The Futurist (Paperback)

By James P. Othmer

Anchor, 9780307275141, 272pp.

Publication Date: June 12, 2007

Other Editions of This Title:
Compact Disc (6/15/2006)
Compact Disc (6/15/2006)
MP3 CD (6/15/2006)
Pre-Recorded Audio Player (9/1/2009)

List Price: 16.00*
* Individual store prices may vary.


Yates is a Futurist.Which is a fancy way of saying he flies around the world, lecturing various conferences, confabs, and conglomerates, dispensing prepackaged bullshit in an attempt to stay just ahead of the latest trend and claim he saw it first. But now Yates has lost faith in the very future that he’s paid to sell and gives what should be a career-ending rant. Instead, a mysterious governmental group hires him to travel the globe and discover why the world seems to hate America. From Middle Eastern war zones to Polynesian superluxe corporate retreats, James Othmer takes us on a mordantly hilarious journey through corporate double-speak and global unrest to find the truth beneath the buzz.

About the Author

James P. Othmer is an Executive Creative Director at advertising giant Young & Rubicam. His short story, The Futurist, which is an excerpt from this novel, appeared in The Virgin Quarterly Review and was a finalist for the National Magazine Award in Fiction. He lives in upstate New York with his wife and children.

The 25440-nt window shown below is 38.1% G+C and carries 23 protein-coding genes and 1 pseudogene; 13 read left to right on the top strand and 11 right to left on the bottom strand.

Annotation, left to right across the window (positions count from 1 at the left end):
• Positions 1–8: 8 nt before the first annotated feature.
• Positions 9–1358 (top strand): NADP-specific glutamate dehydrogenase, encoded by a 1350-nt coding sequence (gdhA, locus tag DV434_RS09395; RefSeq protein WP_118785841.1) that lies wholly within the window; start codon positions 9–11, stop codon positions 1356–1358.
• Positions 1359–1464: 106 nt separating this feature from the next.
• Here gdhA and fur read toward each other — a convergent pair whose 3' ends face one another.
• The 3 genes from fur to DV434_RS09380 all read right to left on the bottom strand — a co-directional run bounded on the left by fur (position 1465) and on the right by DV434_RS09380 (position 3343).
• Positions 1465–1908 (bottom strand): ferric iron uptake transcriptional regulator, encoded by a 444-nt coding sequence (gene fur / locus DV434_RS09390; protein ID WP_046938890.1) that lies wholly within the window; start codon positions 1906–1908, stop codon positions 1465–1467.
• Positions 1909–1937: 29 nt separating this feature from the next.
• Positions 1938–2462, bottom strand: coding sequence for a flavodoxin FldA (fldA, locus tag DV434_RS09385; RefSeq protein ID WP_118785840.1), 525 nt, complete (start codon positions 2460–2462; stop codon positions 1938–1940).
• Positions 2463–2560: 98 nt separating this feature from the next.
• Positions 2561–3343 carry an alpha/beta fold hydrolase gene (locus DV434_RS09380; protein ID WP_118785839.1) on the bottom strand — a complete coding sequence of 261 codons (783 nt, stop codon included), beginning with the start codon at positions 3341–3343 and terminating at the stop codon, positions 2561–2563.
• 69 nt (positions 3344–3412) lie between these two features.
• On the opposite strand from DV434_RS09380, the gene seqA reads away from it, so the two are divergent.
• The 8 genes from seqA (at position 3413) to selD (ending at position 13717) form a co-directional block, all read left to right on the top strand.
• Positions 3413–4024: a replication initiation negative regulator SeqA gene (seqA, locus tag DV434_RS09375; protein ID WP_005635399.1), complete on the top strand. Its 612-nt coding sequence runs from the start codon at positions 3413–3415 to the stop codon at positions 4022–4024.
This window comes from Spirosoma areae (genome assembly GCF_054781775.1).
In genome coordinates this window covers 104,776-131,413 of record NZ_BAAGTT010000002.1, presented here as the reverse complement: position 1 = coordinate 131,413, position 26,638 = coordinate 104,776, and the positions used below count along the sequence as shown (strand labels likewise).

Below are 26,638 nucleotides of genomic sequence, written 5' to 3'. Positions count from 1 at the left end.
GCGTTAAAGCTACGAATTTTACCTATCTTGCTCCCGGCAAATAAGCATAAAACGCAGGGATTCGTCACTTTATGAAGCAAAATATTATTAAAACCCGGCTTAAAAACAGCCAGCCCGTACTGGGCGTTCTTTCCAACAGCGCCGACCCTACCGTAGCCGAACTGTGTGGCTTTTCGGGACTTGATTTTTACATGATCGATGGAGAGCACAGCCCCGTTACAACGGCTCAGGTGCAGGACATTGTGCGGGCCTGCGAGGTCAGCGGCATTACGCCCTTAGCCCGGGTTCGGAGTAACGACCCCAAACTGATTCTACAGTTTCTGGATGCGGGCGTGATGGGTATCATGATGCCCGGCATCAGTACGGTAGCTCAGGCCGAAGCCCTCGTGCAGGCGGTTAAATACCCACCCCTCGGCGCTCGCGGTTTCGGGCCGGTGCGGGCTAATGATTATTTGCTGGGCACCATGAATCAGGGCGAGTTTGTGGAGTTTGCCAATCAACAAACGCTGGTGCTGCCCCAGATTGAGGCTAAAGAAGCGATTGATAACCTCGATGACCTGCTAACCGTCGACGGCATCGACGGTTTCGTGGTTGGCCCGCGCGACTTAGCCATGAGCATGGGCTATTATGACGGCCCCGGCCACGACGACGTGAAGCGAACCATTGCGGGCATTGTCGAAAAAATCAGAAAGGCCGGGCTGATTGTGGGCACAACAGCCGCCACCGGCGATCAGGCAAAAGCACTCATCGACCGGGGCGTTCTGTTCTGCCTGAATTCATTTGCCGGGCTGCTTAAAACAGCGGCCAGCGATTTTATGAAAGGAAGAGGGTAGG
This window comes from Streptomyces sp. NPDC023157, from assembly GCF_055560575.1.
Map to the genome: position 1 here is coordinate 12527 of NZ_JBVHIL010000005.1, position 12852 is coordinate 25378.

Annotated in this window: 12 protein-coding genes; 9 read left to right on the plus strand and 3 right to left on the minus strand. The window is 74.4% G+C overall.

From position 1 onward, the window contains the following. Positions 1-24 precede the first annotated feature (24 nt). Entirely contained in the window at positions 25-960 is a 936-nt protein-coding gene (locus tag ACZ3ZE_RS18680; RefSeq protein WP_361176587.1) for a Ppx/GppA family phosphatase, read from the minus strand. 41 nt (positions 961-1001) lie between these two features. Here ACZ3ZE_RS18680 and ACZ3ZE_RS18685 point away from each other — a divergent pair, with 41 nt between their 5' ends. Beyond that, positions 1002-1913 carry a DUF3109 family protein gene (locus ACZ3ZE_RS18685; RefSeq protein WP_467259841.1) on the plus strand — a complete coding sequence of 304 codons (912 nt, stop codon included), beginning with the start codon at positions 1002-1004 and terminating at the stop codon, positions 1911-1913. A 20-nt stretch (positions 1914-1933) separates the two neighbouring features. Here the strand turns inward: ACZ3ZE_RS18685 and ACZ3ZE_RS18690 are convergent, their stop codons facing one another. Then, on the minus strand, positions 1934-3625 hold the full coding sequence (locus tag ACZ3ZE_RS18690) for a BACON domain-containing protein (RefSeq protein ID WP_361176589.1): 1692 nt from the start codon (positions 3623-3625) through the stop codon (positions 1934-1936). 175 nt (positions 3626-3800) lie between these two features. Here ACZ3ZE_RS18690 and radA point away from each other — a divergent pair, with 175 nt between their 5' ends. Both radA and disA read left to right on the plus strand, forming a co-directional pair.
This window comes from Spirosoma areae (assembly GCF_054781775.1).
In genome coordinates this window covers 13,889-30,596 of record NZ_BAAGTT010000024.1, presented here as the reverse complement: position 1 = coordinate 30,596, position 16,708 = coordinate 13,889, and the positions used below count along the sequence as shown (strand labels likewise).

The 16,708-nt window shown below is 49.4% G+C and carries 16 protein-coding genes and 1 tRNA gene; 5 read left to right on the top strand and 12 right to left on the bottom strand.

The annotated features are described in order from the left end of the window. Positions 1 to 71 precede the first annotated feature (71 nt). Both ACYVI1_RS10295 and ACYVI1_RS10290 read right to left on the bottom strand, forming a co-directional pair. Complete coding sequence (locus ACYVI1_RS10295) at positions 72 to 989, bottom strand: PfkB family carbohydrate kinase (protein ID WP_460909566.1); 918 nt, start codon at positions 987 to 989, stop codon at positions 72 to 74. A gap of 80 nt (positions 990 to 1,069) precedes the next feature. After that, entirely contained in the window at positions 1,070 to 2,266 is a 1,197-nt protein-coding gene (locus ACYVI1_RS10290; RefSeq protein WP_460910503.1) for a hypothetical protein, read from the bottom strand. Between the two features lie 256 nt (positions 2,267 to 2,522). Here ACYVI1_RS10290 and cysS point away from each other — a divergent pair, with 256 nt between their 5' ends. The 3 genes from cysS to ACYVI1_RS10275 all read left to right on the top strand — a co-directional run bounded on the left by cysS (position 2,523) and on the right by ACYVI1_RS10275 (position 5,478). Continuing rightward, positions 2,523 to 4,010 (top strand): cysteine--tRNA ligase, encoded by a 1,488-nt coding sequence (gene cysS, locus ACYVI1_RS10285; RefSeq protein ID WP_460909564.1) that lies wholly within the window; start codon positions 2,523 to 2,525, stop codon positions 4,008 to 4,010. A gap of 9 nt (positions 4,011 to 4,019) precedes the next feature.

Praise For The Futurist

“Pushes right up to the edge of satire but never over it. The Futurist is at turns glib, trenchant, cynical, heartfelt, daffy, and harrowing – often on the same page.”—Entertainment Weekly “Superbly cynical. . . . A book so blackly accurate it can predict tomorrow’s headlines. . . . Othmer has a wild comic touch.” —The Village Voice“A funny, thoughtful satire of corporate life, mass media and political manipulation. . . .You’re laughing, and then you’re feeling deeply unsettled about the state of the world.”—The Washington Post Book World“A tour de force. Othmer’s cultural riffing is a true joy, and his caustic humor is a devilish delight. Like The Corrections, this novel bristles with heady contemporary concepts, yet you can polish it off on an overnight flight.”—L.A. Weekly